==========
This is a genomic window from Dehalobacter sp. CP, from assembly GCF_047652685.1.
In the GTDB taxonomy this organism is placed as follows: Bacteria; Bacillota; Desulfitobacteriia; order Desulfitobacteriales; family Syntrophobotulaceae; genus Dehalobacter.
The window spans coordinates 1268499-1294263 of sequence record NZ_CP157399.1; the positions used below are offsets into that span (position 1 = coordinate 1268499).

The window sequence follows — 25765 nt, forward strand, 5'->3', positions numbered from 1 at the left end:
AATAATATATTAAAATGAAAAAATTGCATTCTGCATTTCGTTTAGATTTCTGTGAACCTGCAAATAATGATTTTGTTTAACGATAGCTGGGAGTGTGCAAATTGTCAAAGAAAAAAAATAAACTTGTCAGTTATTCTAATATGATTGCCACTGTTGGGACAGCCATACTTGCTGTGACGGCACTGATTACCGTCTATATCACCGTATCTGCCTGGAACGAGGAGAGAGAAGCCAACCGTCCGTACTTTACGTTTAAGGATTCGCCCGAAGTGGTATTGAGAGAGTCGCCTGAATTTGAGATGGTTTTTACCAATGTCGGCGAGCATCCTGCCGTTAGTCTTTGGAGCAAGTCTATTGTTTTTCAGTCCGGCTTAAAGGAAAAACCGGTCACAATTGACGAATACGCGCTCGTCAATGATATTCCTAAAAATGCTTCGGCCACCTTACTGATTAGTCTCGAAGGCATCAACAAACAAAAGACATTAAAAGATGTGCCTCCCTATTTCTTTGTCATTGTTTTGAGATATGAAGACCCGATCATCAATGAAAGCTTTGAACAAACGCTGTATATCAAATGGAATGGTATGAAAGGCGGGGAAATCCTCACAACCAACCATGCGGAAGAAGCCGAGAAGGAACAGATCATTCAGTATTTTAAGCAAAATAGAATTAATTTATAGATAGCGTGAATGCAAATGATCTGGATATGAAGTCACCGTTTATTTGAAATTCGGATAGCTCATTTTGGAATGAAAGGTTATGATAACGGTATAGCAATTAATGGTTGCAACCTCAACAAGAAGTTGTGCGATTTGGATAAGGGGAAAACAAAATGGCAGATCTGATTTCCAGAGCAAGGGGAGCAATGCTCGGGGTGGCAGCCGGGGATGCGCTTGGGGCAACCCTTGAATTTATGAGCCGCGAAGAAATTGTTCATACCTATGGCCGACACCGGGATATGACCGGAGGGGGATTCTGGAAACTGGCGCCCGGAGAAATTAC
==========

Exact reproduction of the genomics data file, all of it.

This is a genomic window from Dehalobacter sp. CP, from assembly GCF_047652685.1.
In the GTDB taxonomy this organism is placed as follows: Bacteria; Bacillota; Desulfitobacteriia; order Desulfitobacteriales; family Syntrophobotulaceae; genus Dehalobacter.
The window spans coordinates 1268499-1294263 of sequence record NZ_CP157399.1; the positions used below are offsets into that span (position 1 = coordinate 1268499).

The window sequence follows — 25765 nt, forward strand, 5'->3', positions numbered from 1 at the left end:
AATAATATATTAAAATGAAAAAATTGCATTCTGCATTTCGTTTAGATTTCTGTGAACCTGCAAATAATGATTTTGTTTAACGATAGCTGGGAGTGTGCAAATTGTCAAAGAAAAAAAATAAACTTGTCAGTTATTCTAATATGATTGCCACTGTTGGGACAGCCATACTTGCTGTGACGGCACTGATTACCGTCTATATCACCGTATCTGCCTGGAACGAGGAGAGAGAAGCCAACCGTCCGTACTTTACGTTTAAGGATTCGCCCGAAGTGGTATTGAGAGAGTCGCCTGAATTTGAGATGGTTTTTACCAATGTCGGCGAGCATCCTGCCGTTAGTCTTTGGAGCAAGTCTATTGTTTTTCAGTCCGGCTTAAAGGAAAAACCGGTCACAATTGACGAATACGCGCTCGTCAATGATATTCCTAAAAATGCTTCGGCCACCTTACTGATTAGTCTCGAAGGCATCAACAAACAAAAGACATTAAAAGATGTGCCTCCCTATTTCTTTGTCATTGTTTTGAGATATGAAGACCCGATCATCAATGAAAGCTTTGAACAAACGCTGTATATCAAATGGAATGGTATGAAAGGCGGGGAAATCCTCACAACCAACCATGCGGAAGAAGCCGAGAAGGAACAGATCATTCAGTATTTTAAGCAAAATAGAATTAATTTATAGATAGCGTGAATGCAAATGATCTGGATATGAAGTCACCGTTTATTTGAAATTCGGATAGCTCATTTTGGAATGAAAGGTTATGATAACGGTATAGCAATTAATGGTTGCAACCTCAACAAGAAGTTGTGCGATTTGGATAAGGGGAAAACAAAATGGCAGATCTGATTTCCAGAGCAAGGGGAGCAATGCTCGGGGTGGCAGCCGGGGATGCGCTTGGGGCAACCCTTGAATTTATGAGCCGCGAAGAAATTGTTCATACCTATGGCCGACACCGGGATATGACCGGAGGGGGATTCTGGAAACTGGCGCCCGGAGAAATTAC